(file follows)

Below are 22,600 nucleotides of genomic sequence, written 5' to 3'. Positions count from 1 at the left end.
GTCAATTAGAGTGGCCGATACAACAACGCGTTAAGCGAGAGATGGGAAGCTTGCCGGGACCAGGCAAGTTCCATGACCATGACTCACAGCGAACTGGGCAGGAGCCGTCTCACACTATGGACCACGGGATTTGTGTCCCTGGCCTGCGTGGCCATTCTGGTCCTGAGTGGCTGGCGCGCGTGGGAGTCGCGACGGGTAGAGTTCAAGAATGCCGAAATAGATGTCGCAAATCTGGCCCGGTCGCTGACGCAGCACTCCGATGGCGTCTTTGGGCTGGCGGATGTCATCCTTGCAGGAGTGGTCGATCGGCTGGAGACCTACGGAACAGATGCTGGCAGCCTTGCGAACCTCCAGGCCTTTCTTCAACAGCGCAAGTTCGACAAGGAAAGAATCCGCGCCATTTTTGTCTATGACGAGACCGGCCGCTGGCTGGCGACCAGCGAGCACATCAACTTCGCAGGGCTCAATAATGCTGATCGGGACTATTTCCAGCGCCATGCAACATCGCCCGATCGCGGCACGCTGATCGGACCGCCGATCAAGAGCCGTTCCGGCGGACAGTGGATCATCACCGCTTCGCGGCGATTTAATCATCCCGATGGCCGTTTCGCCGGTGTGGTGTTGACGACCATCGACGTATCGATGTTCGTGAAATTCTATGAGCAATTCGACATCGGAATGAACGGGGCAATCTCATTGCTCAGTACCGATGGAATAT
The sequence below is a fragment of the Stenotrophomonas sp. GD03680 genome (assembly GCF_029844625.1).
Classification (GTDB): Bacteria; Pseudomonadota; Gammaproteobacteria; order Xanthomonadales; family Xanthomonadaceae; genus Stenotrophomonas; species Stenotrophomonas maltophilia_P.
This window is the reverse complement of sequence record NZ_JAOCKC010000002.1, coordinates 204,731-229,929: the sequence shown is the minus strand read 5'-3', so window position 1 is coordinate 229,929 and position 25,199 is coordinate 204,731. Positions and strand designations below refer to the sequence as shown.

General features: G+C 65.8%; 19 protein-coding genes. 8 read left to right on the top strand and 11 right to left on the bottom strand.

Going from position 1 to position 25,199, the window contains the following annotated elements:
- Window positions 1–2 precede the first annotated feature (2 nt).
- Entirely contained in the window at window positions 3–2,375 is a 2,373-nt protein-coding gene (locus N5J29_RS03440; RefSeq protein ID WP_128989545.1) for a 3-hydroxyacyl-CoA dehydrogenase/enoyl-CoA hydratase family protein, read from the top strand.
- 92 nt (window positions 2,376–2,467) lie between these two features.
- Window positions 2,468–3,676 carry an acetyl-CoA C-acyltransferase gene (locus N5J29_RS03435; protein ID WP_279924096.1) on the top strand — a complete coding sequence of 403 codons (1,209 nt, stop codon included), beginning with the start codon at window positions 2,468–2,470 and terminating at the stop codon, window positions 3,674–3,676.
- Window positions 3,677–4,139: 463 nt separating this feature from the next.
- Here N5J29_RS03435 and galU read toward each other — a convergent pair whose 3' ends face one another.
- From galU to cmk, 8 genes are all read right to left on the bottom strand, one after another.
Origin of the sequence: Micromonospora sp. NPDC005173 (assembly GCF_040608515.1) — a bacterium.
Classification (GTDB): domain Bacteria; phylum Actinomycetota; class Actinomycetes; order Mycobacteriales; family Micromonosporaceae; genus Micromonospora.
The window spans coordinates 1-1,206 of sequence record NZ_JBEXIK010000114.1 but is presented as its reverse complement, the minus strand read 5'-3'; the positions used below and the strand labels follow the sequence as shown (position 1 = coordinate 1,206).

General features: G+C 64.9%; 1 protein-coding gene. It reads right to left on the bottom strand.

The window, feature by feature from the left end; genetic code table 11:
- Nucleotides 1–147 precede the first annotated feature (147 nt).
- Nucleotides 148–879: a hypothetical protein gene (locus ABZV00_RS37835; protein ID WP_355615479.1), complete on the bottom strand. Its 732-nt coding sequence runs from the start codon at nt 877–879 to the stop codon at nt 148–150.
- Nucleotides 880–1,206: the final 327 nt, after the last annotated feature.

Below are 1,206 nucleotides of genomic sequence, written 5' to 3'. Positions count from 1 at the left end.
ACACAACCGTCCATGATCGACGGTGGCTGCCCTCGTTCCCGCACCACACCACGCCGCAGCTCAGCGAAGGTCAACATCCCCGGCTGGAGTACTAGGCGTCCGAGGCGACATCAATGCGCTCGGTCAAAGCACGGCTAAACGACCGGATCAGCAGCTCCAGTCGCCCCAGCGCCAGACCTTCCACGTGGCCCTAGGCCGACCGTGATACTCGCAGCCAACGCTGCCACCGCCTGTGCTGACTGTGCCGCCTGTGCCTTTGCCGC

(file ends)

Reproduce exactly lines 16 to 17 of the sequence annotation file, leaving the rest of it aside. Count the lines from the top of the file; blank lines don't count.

Classification (GTDB): domain Bacteria; phylum Actinomycetota; class Actinomycetes; order Mycobacteriales; family Micromonosporaceae; genus Micromonospora.
The window spans coordinates 1-1,206 of sequence record NZ_JBEXIK010000114.1 but is presented as its reverse complement, the minus strand read 5'-3'; the positions used below and the strand labels follow the sequence as shown (position 1 = coordinate 1,206).